semiconductor laser with the active length of 456 µm and the ridge width of 2.5 µm in the C-band wavelength range
from 1528 nm to 1565 nm. The transform-limited Gaussian-pulses are generated at the 92-GHz repetition rate with the
312-fs pulse duration without any pulse compression scheme. The average output power is larger than 13.2 mW for the
injection current of 60 mA. And the lasing threshold current and external differential quantum efficiency are 17.2 mA
and 38%, respectively. The mode-beating linewidth of the proposed QD mode-locked laser (MLL) was measured less
than 20 KHz. We have interpreted that four-wave-mixing (FWM) process and other nonlinear effects within the QD
waveguide gain materials make the major contributions to lock the phase the longitudinal modes of the QD Fabry-Perot
cavity together to achieve this strong self-pulsation process.
We have demonstrated a novel approach to achieve a stable multi-wavelength laser system (MWLS) which is making
use of a quantum dot semiconductor optical amplifier (QD SOA) as a highly birefringence material and an optical
polarizer at the same time. Both the channel frequency spacing and the central lasing wavelength of the QD MWLS can
be accurately set by using the desired-designed QD SOA with the certain operation conditions and by setting the
polarization controller properly. The detailed working principles and the experimental results have been reported in this
paper. The proposed QD MWLS technology can be used for characterizing the intrinsic properties of the QD
semiconductor waveguide materials that could also be used for spectral narrowing of a laser system. We have
experimentally confirmed that the QD SOA is highly inhomogeneous gain material as compared with QW SOA.
We have designed, fabricated and characterized self-assembled InAs/InGaAsP QD-waveguide devices around 1.55 μm.
In order to obtain optimal performance, we have investigated several QD-based semiconductor optical amplifiers
(SOAs) / lasers with different core geometry and doped profiles. To make the fair comparison between QD-SOA and
QW-SOA, InAs/InGaAsP QW-SOAs with the same structure and the doped profiles have been designed and
characterized. The experimental results indicate the QD-SOA is much better than QW-SOA in term of optical spectral
bandwidth, temperature sensitivity and output power stability. The
3-dB and 10-dB bandwidths of the amplified
spontaneous emission (ASE) spectra of the QD-SOA are 150 nm and 300 nm around 1520 nm. By using CW pump and
probe signals we have demonstrated a non-degenerated four-wave mixing (ND-FWM) process and the experimental
results indicate that the asymmetry of the FWM conversion efficiencies is eliminated by using the QD-SOA. To make
use of the inhomogeneous broadening which is one of the specific properties of QD waveguide devices, we have
designed and investigated the QD-based multi-wavelength semiconductor laser. A stable multi-wavelength laser output
with a 93-channel multi-wavelength laser with maximum channel intensity non-uniformity of 3-dB were demonstrated
on the basis of a single InAs/InGaAsP QD F-P cavity chip. All channels were ultra-stable because of the inhomogeneous
gain broadening due to statistically distributed sizes and geometries of self-assembled QDs.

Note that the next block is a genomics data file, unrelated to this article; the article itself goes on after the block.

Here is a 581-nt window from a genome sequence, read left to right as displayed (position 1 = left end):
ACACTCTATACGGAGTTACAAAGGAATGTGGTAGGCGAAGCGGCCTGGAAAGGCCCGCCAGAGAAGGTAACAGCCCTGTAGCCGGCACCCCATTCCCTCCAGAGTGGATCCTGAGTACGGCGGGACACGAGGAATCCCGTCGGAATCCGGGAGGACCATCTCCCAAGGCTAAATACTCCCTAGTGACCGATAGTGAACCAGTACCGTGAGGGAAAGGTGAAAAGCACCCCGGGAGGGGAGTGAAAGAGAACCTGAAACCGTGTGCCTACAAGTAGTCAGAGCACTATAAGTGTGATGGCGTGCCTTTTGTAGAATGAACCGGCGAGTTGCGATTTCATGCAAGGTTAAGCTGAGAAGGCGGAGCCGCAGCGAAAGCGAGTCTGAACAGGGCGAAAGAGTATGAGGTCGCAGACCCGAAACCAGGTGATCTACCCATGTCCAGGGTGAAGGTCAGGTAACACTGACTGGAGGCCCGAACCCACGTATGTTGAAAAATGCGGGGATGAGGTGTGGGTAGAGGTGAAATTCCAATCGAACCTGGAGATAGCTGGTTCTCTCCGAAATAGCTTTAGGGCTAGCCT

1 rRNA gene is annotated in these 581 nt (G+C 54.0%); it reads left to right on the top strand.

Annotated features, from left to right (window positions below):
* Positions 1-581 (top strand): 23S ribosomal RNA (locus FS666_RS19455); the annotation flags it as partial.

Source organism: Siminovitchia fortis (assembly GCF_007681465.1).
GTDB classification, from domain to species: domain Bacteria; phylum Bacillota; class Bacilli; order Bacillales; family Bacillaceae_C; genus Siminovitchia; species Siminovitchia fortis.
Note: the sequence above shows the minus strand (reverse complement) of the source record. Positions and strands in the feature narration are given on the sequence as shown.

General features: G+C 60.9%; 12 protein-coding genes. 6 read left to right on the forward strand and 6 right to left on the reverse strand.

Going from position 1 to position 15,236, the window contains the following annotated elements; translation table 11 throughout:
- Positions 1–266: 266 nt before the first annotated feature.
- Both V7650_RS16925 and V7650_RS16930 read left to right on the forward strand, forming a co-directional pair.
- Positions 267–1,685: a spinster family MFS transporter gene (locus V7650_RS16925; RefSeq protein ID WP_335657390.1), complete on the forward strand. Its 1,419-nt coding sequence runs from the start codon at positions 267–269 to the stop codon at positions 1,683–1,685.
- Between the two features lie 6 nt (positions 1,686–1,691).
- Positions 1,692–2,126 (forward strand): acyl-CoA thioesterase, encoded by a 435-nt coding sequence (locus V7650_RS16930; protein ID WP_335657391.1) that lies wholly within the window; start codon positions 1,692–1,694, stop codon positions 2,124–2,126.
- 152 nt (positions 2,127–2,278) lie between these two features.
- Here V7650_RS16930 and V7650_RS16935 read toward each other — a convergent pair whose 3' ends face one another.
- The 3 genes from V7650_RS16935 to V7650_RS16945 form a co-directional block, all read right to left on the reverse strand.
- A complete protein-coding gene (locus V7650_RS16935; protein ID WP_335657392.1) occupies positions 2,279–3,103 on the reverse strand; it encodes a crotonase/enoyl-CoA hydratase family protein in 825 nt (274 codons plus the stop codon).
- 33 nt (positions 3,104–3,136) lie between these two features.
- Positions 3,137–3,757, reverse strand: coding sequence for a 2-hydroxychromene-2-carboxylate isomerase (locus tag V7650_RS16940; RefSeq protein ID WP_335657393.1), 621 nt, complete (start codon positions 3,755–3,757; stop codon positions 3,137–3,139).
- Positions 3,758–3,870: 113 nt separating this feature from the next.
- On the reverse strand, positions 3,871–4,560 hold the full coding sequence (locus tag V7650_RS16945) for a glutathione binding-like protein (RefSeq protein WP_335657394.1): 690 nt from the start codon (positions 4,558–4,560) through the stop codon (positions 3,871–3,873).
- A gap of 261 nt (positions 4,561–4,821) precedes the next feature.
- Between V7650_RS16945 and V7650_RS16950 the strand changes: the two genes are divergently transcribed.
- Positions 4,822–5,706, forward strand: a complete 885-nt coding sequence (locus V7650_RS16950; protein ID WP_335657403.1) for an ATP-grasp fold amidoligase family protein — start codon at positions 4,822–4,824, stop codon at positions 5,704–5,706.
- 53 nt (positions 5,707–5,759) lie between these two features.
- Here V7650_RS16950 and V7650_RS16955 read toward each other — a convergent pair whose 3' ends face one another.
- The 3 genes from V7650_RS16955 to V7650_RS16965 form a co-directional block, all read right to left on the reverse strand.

The room-temperature 1.55 <i>&mgr;</i>m continuous-wave (CW) operation of single-lateral mode GaInNAsSb ridge
waveguide lasers grown on GaAs is reported.
Detailed measurements of the light output power and spectral properties were used to assess the device characteristics
as a function of applied current and temperature in both CW and pulsed operation. An exemplary, 3<i>&mgr;</i>×750<i>&mgr;</i>m,
device with a 92% high-reflectivity back facet coating exhibited a record low CW threshold current of 63~mA, with a peak output power of 15~mW.
High-resolution modal gain spectra were extracted from amplified spontaneous emission measurements yielding the
internal loss (8.0~cm<sup>-1</sup>, transparency current (50~mA) and the wavelength dependence of the differential gain.
The latter was used with careful measurements of the Fabry-Perot mode shift with injection current to determine
the linewidth enhancement factor of 2.8 at the transparency current. The first measurement of intrinsic modulation frequency in 1.55 <i>&mgr;</i>m GaInNAsSb lasers is
reported, based on the observed relative intensity noise (RIN). The RIN measurements indicate a maximum modulation frequency of 7.2~GHz,
which is a promising result for future telecommunications applications.
The properties of a 1.3μm GaInNAs Double Quantum Well (QW) ridge waveguide (RWG) laser have been systematically studied for GaAs based uncooled long wavelength lasers. The threshold current, transparency current, optical gain, internal loss and quantum efficiency characteristics were assessed by light-current (L-I) measurement using devices with different geometries. Measurements of gain spectra versus injection current and temperature were taken and used to analyze GaInNAs as an active material in terms of gain, loss and transparency. The experimental observations are discussed. The results are compared with those obtained from lasers made by other conventional materials. The high characteristic temperature (T<sub>0</sub>=155K from 20°C to 75°C) and comparable stimulated emission to InP based lasers offer the promise of application as a light source for low cost data communication systems.